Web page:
Rep. Black Budget for FY 2018

On July 19, 2017, the House Budget Committee passed the fiscal year 2018 budget with a party line vote. Drafted by Chairwoman Diane Black, R-TN, the spending blueprint seeks to balance the budget on the backs of middle-income and working class Americans. While spending would be cut by $5.4 trillion over 10 years, decimating domestic programs, the budget would not close any tax loopholes or require the wealthy to pay their fair share.

Perhaps most troubling, the measure requires at least $203 billion in cuts from areas such as nutritional assistance, aid to needy families, seniors and people with disabilities, and would require just 51 votes to pass the Senate. It also lays the groundwork for a fast track process for Congress to begin overhauling the tax system. According to the Tax Policy Center, 96% of the reform proposals outlined by Speaker Paul Ryan would go to people making above $1 million dollars.


The bill cuts Medicare by $487 billion and increases premiums by 25%.

Raises the Eligibility Age to 67. This would increase out-of-pocket health care costs by $2,200 a year for nearly 5 million individuals ages 65 and 66.

Voucherizes Medicare – The budget calls for an end to Medicare’ guaranteed benefits. Instead, beneficiaries would receive a fixed stipend, e.g. a coupon they could use to either purchase insurance in the private market place or traditional Medicare. The coupon would not be sufficient to cover the premiums, deductibles and co-pays, and seniors and people with disabilities would have to spend more out-of-pocket each year.

Raises Income Related Premiums – Today 5% of Medicare beneficiaries (individuals with income over $85,000 and couples incomes above $170,000) pay higher Medicare Part B and D premiums. The Black budget calls for more seniors to be subject to means testing.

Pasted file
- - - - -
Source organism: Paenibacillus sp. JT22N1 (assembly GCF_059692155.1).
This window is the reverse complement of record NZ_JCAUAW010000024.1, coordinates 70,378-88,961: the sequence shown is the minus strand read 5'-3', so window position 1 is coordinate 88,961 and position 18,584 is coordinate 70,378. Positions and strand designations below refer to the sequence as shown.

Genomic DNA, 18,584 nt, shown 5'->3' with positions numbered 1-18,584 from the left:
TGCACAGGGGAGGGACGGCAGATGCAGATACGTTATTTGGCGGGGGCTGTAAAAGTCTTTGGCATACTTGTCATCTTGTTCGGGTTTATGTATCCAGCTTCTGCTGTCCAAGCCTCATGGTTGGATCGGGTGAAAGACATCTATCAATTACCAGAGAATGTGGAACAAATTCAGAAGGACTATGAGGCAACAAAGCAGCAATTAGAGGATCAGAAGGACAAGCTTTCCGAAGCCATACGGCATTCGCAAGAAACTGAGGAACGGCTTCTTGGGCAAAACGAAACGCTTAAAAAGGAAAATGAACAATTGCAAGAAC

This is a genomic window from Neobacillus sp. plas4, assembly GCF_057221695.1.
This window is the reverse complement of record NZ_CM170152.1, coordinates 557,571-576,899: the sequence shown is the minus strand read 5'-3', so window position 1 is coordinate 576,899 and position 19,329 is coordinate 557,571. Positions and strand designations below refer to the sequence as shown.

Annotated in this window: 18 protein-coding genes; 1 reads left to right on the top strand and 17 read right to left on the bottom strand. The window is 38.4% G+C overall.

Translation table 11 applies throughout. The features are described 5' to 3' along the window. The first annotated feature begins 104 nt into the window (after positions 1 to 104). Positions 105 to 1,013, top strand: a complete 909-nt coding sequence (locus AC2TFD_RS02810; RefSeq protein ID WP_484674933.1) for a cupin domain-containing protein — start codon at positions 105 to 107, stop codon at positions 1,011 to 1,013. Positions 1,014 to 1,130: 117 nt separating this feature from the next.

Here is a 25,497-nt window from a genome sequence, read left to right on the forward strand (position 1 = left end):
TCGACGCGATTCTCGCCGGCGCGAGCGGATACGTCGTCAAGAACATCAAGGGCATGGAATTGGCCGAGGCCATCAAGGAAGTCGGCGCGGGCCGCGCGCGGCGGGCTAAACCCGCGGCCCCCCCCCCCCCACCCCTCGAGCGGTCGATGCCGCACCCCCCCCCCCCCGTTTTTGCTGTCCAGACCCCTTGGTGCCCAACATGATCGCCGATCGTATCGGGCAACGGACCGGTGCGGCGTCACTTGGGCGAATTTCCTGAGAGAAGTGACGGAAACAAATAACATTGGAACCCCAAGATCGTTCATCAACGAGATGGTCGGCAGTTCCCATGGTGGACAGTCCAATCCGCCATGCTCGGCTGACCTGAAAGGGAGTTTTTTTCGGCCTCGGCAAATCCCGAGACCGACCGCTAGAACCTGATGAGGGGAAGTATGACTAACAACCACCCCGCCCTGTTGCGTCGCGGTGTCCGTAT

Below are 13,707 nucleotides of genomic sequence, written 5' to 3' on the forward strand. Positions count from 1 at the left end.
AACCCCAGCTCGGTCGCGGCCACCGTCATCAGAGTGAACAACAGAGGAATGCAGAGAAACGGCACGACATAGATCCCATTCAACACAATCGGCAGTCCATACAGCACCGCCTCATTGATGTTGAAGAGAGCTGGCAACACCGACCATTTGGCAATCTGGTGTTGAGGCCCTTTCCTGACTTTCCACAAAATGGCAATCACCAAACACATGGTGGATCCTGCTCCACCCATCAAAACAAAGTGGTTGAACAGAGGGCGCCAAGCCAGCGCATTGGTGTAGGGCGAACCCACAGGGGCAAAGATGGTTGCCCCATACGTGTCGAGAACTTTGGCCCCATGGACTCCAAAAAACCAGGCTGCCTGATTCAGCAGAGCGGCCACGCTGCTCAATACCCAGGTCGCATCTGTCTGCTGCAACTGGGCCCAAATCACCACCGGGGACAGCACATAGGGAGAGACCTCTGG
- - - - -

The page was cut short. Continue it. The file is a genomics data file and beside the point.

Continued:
Medicaid, which provides health insurance for poor, elderly, and people with disabilities, would be cut by $1 trillion and beneficiaries would be required to work to receive benefits. The cuts would shift health care costs to states, leading to rationing of care or changes in eligibility. This would be especially devastating for older Americans and their families who rely on Medicaid to cover long-term care costs.


The Black budget penalizes disabled individuals who attempt to work part-time in order to supplement their income, but — through no fault of their own – lose their jobs. This provision would reduce their SSDI benefits if they also receive Unemployment Insurance benefits. This provision cuts SSDI by $5.4 billion.


Defense spending would increase by $72 billion in 2018, $19 billion above President Trump’s request, with a total increase of $929 billion over a decade.


The Black Budget cuts non-defense discretionary (NDD) spending by $893 billion. NDD includes funding for veterans, environment, transportation and many of the Older Americans Act programs that provide assistance to seniors. The Black budget set NDD funding at its lowest level relative to the share of the economy since 1962. Excluding funding for the Veterans Administration, NDD funding for FY 2018 would fall 20% below their 2010 levels.

For a printable version of this fact sheet, click here.

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